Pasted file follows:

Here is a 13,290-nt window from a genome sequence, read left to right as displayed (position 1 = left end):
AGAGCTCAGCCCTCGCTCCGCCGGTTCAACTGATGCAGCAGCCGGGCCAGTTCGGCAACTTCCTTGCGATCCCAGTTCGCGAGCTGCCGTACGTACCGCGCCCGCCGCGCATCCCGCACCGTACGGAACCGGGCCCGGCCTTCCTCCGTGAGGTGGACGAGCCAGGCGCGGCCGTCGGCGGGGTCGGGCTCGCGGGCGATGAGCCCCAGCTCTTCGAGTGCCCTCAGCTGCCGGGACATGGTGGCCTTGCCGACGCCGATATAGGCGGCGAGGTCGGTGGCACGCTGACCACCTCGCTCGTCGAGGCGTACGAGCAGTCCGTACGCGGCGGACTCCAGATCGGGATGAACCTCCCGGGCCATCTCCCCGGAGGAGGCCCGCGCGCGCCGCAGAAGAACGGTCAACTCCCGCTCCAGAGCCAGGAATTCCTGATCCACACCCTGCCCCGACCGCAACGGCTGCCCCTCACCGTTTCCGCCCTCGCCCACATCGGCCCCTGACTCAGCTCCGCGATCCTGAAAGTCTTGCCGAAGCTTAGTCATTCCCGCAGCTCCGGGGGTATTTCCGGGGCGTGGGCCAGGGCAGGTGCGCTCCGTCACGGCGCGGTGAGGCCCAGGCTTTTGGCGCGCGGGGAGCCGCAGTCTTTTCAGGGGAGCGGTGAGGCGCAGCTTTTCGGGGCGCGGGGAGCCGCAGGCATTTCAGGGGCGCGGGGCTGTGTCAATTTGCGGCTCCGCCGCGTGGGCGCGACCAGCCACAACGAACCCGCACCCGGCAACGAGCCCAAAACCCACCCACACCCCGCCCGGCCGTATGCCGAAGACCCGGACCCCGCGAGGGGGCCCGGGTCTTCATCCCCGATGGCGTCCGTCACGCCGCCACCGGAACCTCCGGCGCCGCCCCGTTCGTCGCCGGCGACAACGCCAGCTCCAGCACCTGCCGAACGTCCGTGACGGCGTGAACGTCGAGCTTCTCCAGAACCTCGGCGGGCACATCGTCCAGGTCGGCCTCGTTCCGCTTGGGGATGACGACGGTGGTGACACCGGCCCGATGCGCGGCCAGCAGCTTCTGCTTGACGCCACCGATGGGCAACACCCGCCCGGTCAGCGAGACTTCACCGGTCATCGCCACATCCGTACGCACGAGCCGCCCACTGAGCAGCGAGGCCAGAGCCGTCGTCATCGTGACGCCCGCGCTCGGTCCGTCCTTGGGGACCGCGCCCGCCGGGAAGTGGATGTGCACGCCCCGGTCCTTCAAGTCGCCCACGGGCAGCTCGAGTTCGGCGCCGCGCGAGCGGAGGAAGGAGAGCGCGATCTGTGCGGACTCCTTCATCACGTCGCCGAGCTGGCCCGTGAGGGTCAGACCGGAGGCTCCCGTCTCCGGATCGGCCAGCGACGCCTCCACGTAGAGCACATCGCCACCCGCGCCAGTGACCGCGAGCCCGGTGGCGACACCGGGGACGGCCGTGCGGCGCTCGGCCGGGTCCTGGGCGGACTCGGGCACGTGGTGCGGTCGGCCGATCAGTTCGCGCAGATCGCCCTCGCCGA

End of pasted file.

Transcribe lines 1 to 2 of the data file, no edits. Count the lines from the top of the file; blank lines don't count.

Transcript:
Here is a 13,290-nt window from a genome sequence, read left to right as displayed (position 1 = left end):
AGAGCTCAGCCCTCGCTCCGCCGGTTCAACTGATGCAGCAGCCGGGCCAGTTCGGCAACTTCCTTGCGATCCCAGTTCGCGAGCTGCCGTACGTACCGCGCCCGCCGCGCATCCCGCACCGTACGGAACCGGGCCCGGCCTTCCTCCGTGAGGTGGACGAGCCAGGCGCGGCCGTCGGCGGGGTCGGGCTCGCGGGCGATGAGCCCCAGCTCTTCGAGTGCCCTCAGCTGCCGGGACATGGTGGCCTTGCCGACGCCGATATAGGCGGCGAGGTCGGTGGCACGCTGACCACCTCGCTCGTCGAGGCGTACGAGCAGTCCGTACGCGGCGGACTCCAGATCGGGATGAACCTCCCGGGCCATCTCCCCGGAGGAGGCCCGCGCGCGCCGCAGAAGAACGGTCAACTCCCGCTCCAGAGCCAGGAATTCCTGATCCACACCCTGCCCCGACCGCAACGGCTGCCCCTCACCGTTTCCGCCCTCGCCCACATCGGCCCCTGACTCAGCTCCGCGATCCTGAAAGTCTTGCCGAAGCTTAGTCATTCCCGCAGCTCCGGGGGTATTTCCGGGGCGTGGGCCAGGGCAGGTGCGCTCCGTCACGGCGCGGTGAGGCCCAGGCTTTTGGCGCGCGGGGAGCCGCAGTCTTTTCAGGGGAGCGGTGAGGCGCAGCTTTTCGGGGCGCGGGGAGCCGCAGGCATTTCAGGGGCGCGGGGCTGTGTCAATTTGCGGCTCCGCCGCGTGGGCGCGACCAGCCACAACGAACCCGCACCCGGCAACGAGCCCAAAACCCACCCACACCCCGCCCGGCCGTATGCCGAAGACCCGGACCCCGCGAGGGGGCCCGGGTCTTCATCCCCGATGGCGTCCGTCACGCCGCCACCGGAACCTCCGGCGCCGCCCCGTTCGTCGCCGGCGACAACGCCAGCTCCAGCACCTGCCGAACGTCCGTGACGGCGTGAACGTCGAGCTTCTCCAGAACCTCGGCGGGCACATCGTCCAGGTCGGCCTCGTTCCGCTTGGGGATGACGACGGTGGTGACACCGGCCCGATGCGCGGCCAGCAGCTTCTGCTTGACGCCACCGATGGGCAACACCCGCCCGGTCAGCGAGACTTCACCGGTCATCGCCACATCCGTACGCACGAGCCGCCCACTGAGCAGCGAGGCCAGAGCCGTCGTCATCGTGACGCCCGCGCTCGGTCCGTCCTTGGGGACCGCGCCCGCCGGGAAGTGGATGTGCACGCCCCGGTCCTTCAAGTCGCCCACGGGCAGCTCGAGTTCGGCGCCGCGCGAGCGGAGGAAGGAGAGCGCGATCTGTGCGGACTCCTTCATCACGTCGCCGAGCTGGCCCGTGAGGGTCAGACCGGAGGCTCCCGTCTCCGGATCGGCCAGCGACGCCTCCACGTAGAGCACATCGCCACCCGCGCCAGTGACCGCGAGCCCGGTGGCGACACCGGGGACGGCCGTGCGGCGCTCGGCCGGGTCCTGGGCGGACTCGGGCACGTGGTGCGGTCGGCCGATCAGTTCGCGCAGATCGCCCTCGCCGA